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Amazing Mazes

Aprile 2011
Perdersi in un labirinto è un po’ come tornare bambini. Per Adrian Fisher è una professione. Il massimo designer di labirinti al mondo ci racconta la storia di questo antichissimo passatempo, storicamente riservato ai nobili.

di Julian Earwaker

File audio:

The stone maze
The stone maze
Adrian Fisher
Adrian Fisher

Getting lost can be a frightening and stressful experience. But there is one way to do it that’s guaranteed fun: entering a maze. Choosing your own routes, meeting dead-ends, planning together and playing, mazes offer a satisfying combination of puzzle solving and shared experience. According to British maze designer Adrian Fisher, they are “a very genteel form of getting lost.”

AN ANCIENT ART

As the world’s leading maze designer, Fisher has been responsible for getting millions of people lost through the 30-plus years of his career. Fortunately, his designs also ensure that it’s not too difficult to find a way out.  
Mazes have fascinated humans for more than 4,000 years. The earliest mazes were labyrinths – single paths of stones or mosaic laid out in geometric patterns. “They symbolised the path of life,” explains Fisher. “A single way through time from birth to death. There are no choices, just twists and turns.” The idea of one true path, a grand design and designer – or god – fitted well with religious beliefs. Most major religions have traditions of using labyrinth designs.
The earliest idea for using mazes with different paths and dead-ends came from the fifteenth century Venetian physician Giovanni Fontana. Before long his designs were being used in the gardens of Renaissance Europe, where mazes were constructed using evergreen herbs.
Taller mazes were soon built that provided popular forms of entertainment for royalty and aristocrats. But then the age of mazes ended as the fashion required more ‘natural’ garden designs.

A GAME OF CHESS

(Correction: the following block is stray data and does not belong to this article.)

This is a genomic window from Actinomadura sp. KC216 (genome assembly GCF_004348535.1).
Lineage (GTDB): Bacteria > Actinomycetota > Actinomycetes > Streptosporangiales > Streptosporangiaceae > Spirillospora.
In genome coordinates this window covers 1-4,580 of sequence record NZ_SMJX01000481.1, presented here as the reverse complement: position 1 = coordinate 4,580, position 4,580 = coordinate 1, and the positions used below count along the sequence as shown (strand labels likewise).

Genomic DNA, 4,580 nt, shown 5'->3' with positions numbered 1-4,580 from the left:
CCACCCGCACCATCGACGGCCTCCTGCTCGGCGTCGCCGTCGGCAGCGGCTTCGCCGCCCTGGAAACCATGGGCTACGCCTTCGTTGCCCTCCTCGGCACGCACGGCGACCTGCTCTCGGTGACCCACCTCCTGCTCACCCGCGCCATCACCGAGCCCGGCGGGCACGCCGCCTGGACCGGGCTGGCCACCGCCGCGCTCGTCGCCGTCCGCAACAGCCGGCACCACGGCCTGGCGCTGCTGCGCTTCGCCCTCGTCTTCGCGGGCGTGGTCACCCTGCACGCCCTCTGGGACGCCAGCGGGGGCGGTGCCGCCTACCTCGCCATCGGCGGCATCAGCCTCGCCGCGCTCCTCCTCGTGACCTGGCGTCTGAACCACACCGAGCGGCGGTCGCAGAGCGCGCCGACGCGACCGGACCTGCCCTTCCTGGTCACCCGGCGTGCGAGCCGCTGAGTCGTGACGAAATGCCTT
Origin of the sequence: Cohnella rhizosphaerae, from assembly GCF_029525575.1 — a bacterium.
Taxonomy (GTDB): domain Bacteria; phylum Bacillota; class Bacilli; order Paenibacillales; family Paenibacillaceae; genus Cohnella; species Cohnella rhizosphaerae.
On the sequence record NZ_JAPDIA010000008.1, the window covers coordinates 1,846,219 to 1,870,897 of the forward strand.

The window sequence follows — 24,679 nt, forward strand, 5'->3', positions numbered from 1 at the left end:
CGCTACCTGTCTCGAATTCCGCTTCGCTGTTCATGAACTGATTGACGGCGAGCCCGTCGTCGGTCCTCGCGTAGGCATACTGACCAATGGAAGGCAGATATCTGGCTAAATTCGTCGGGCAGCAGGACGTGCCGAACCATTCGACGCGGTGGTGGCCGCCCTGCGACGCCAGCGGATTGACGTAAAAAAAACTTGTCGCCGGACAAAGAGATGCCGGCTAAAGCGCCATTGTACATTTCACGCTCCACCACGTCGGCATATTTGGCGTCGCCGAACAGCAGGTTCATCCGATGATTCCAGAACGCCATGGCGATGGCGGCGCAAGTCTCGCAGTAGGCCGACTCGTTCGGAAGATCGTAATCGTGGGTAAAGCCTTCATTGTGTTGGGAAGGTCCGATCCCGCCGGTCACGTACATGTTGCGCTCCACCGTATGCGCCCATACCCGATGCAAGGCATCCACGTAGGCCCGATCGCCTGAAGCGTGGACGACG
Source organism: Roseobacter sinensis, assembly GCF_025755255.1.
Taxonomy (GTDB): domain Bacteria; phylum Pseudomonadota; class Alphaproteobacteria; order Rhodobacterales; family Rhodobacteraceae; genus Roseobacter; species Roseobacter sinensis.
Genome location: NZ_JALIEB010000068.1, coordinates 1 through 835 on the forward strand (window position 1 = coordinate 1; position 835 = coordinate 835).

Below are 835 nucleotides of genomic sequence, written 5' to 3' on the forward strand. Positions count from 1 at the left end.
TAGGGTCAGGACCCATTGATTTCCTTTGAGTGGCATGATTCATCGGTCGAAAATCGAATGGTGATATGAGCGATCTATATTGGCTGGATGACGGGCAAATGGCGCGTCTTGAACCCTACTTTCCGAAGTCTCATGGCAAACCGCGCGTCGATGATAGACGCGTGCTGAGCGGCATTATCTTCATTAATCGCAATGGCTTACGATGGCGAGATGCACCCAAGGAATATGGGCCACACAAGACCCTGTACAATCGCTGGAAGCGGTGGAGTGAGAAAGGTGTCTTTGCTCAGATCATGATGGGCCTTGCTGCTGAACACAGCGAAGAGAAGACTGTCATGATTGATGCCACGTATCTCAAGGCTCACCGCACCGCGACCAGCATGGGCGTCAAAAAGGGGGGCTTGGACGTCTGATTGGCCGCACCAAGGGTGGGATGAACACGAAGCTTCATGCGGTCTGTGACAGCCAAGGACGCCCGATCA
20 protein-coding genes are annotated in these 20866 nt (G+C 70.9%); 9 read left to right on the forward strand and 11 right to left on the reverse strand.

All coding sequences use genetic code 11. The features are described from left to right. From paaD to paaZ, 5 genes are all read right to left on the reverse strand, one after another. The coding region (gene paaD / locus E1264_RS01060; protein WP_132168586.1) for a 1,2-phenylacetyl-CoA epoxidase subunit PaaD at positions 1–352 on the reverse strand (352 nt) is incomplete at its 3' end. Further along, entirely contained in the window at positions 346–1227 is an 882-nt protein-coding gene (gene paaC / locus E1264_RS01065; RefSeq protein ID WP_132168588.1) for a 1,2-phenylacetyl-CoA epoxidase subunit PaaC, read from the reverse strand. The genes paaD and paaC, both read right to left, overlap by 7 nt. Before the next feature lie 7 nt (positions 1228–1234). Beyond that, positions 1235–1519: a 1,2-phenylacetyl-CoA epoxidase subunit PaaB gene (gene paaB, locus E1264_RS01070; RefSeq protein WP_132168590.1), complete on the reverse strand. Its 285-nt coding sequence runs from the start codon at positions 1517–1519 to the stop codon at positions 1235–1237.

Adrian Fisher built his first maze in his father’s garden back in 1975. It was the beginning of a life-long passion and he has since created more than 500 mazes across 30 countries worldwide. He believes that the secret of good maze design involves both artistic impression and technical merit. “It’s like a game of chess down the centuries between the designer and the public,” he says. “I’ve played all my moves in advance but I finally have got to let you win – and let you win just before you’ve had enough!”
Fisher and his team have pioneered most of the new forms of maze construction over the past 30 years. Fisher himself designed the world’s first corn maze in America in 1993. The walls were over four metres high! He came up with the idea of handing out flags on poles so that people could see where others were.

IMAGINATION

Fisher is an “imagineer” – someone who combines the skills of imagination and engineering. His designs have moved on with new technology. Not only do many mazes use themes and storylines, there are now new ways to enjoy getting lost: from magical mirror mazes that appear six times bigger than they really are to laser mazes.
There will, of course, always be a place for the classic hedge maze. The key, says Fisher, is to make sure that mazes remain a social experience. “I think we should rediscover the joy of being kids,” he says. “Relax, play, go in… and get lost together!”

THE MEANING OF LIFE

LANGUAGE LEVEL C1 (ADVANCED)

Speaker: Justin Ratcliffe (Standard British accent)